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National Governance Protocols

Protocols cover a range of matters, including:

  • responsibilities to clarify the role of the governing body;

  • duties of members and sanctions for their breach to outline standards of conduct members are expected to follow, and the removal of members who do not meet those standards;

  • a process for election and nomination in accordance with skills and expertise from which only three office-holders are exempt;

  • a limit of 22 members on the size of the governing body;

  • conditions relating to length of service and to the appointment of members of parliament to give an opportunity for new members;

  • a requirement that some members have financial and commercial expertise;

  • provision for induction programmes and professional development of members;

  • a requirement for codified grievance procedures, release of an annual report; and

  • minimum standards for the oversight of commercial operations.


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Assessment of Governance Protocols

  • Universities’ compliance of the Protocols has been assessed in 2004 and 2005.

  • All universities were found to be either compliant, or compliant subject to their completing implementation of changes arising from legislative amendment before 30 September 2006.

  • The compliance assessment entails an examination of whether required actions have been taken and criteria have been met. It cannot measure behaviours and the extent to which good practices have been embraced.

  • While some universities have gone well beyond the minimum requirements of the Protocols, others appear to have done just what is necessary in order to comply.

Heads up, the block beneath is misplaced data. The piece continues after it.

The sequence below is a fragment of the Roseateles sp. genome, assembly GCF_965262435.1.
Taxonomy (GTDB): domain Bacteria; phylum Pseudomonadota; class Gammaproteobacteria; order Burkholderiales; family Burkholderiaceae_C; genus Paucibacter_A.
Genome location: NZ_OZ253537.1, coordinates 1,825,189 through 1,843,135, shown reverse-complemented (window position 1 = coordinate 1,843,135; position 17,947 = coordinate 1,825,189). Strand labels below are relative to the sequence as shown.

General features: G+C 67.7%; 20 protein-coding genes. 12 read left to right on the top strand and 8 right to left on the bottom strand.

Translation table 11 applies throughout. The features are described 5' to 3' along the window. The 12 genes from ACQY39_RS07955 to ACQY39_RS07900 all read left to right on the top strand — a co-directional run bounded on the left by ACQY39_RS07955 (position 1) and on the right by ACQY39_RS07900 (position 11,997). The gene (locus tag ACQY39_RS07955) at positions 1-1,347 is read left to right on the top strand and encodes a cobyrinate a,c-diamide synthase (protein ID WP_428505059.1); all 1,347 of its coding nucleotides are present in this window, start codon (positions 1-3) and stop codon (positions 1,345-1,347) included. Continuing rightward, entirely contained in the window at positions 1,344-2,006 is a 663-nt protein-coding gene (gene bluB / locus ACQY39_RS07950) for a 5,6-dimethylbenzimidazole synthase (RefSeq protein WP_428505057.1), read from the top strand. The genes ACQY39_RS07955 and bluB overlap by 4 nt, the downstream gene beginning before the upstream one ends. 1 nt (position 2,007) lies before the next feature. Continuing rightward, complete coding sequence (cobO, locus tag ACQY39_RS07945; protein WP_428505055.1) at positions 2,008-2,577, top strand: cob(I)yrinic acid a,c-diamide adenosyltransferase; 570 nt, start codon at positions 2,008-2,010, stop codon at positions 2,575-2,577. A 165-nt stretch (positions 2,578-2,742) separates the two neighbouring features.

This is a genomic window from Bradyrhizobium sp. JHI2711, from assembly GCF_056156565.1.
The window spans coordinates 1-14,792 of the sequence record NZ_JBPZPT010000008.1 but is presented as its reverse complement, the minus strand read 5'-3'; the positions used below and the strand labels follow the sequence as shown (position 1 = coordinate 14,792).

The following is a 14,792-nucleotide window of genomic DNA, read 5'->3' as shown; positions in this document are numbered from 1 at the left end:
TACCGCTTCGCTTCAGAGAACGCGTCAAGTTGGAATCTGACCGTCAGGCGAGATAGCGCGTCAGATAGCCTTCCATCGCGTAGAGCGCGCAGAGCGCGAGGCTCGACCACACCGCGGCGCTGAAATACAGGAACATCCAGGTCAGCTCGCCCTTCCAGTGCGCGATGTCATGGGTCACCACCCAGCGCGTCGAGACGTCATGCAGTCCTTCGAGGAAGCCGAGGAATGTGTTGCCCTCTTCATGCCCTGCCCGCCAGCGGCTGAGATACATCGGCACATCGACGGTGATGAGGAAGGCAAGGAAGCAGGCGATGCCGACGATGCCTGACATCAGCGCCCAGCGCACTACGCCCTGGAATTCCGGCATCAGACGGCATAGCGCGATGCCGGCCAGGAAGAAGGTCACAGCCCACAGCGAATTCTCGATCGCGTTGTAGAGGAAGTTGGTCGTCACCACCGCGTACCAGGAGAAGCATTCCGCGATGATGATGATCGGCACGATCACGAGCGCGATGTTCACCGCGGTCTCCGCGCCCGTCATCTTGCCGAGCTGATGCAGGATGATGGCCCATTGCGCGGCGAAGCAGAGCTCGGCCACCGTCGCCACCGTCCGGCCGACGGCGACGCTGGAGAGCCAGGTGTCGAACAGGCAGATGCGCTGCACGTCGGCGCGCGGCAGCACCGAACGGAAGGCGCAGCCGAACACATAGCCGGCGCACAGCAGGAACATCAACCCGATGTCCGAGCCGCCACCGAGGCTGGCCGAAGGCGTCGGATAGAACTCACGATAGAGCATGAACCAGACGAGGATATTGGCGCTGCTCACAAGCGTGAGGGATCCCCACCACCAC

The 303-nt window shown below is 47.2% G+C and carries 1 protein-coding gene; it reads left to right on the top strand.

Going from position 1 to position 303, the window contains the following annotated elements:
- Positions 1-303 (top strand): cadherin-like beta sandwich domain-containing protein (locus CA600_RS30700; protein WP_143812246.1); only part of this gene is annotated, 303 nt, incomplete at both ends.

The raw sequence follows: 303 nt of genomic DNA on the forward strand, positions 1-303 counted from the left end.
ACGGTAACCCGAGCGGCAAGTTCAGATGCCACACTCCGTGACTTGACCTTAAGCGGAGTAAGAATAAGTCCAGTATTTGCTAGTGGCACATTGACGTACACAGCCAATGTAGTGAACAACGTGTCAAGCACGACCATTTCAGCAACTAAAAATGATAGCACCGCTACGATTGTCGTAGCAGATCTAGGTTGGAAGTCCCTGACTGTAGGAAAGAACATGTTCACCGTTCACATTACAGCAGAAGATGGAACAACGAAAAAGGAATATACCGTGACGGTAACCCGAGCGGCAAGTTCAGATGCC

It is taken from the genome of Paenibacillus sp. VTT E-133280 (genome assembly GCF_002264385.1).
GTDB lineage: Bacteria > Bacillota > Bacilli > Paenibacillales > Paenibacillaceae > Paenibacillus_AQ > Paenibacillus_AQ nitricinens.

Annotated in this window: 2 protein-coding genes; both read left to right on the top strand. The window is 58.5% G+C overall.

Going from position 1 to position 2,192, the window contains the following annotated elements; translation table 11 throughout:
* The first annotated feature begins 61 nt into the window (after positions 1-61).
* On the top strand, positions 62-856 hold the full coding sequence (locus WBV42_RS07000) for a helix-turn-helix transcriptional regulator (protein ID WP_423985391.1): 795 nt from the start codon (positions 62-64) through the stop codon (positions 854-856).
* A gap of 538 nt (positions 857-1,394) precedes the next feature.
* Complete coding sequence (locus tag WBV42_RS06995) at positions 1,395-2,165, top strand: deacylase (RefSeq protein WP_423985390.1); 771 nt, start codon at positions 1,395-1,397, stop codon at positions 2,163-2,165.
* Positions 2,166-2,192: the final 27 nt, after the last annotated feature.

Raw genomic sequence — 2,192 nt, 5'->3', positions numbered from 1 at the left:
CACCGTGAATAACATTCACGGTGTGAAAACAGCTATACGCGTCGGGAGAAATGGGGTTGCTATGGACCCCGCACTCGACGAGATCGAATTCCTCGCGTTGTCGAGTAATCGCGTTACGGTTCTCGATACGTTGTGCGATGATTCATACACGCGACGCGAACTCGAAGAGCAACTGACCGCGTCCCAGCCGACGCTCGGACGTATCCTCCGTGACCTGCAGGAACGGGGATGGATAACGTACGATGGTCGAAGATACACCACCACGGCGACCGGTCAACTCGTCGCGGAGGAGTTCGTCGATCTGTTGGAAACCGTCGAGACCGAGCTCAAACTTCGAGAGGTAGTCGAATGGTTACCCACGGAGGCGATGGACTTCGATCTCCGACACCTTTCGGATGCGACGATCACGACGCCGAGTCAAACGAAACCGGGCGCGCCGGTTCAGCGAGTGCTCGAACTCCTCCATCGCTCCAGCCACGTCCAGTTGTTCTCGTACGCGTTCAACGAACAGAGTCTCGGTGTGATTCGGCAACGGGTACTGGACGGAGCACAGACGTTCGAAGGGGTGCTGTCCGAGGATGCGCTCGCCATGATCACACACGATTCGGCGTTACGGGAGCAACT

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University Governance Professional Development Programme

Based at the University of Canberra

Programme to assist universities to develop “best practice” in their governance arrangements, through:

  • induction for new governing body members;

  • professional development training;

  • a web site for sharing of better practice;

  • an annual conference; and

  • studies and investigations.


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Higher Education Workplace Relations Requirements (HEWRRs)

  • Driven significant reform

  • Provide a major funding incentive for greater workplace relations reform within universities

  • HEWRRs cover five main subject areas:

    • choice in agreement making;

    • direct relationships with employees;

    • workplace flexibility;

    • productivity and performance; and

    • freedom of association.

      Australian Workplace Agreement (AWA)

    • An individual written agreement between an employer and employee that sets out terms and conditions of employment


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Workplace Productivity Programme

  • Commences 2006

  • Encourage higher education institutions to further progress workplace reform to increase workplace productivity

  • $83.3 million available between 2006 and 2008

  • Initial priorities are the review and reform of financial and operational arrangements

  • Future priorities include:

    • review of human resource practices;

    • professional development;

    • reform through mergers, amalgamations

    • assessment of the consequences of VSU


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Further information

  • Higher education reforms

    http://www.backingaustraliasfuture.gov.au

    • Crossroads

    • Backing Australia’s Future

  • Overview of higher education in Australia

    http://www.dest.gov.au/sectors/higher_education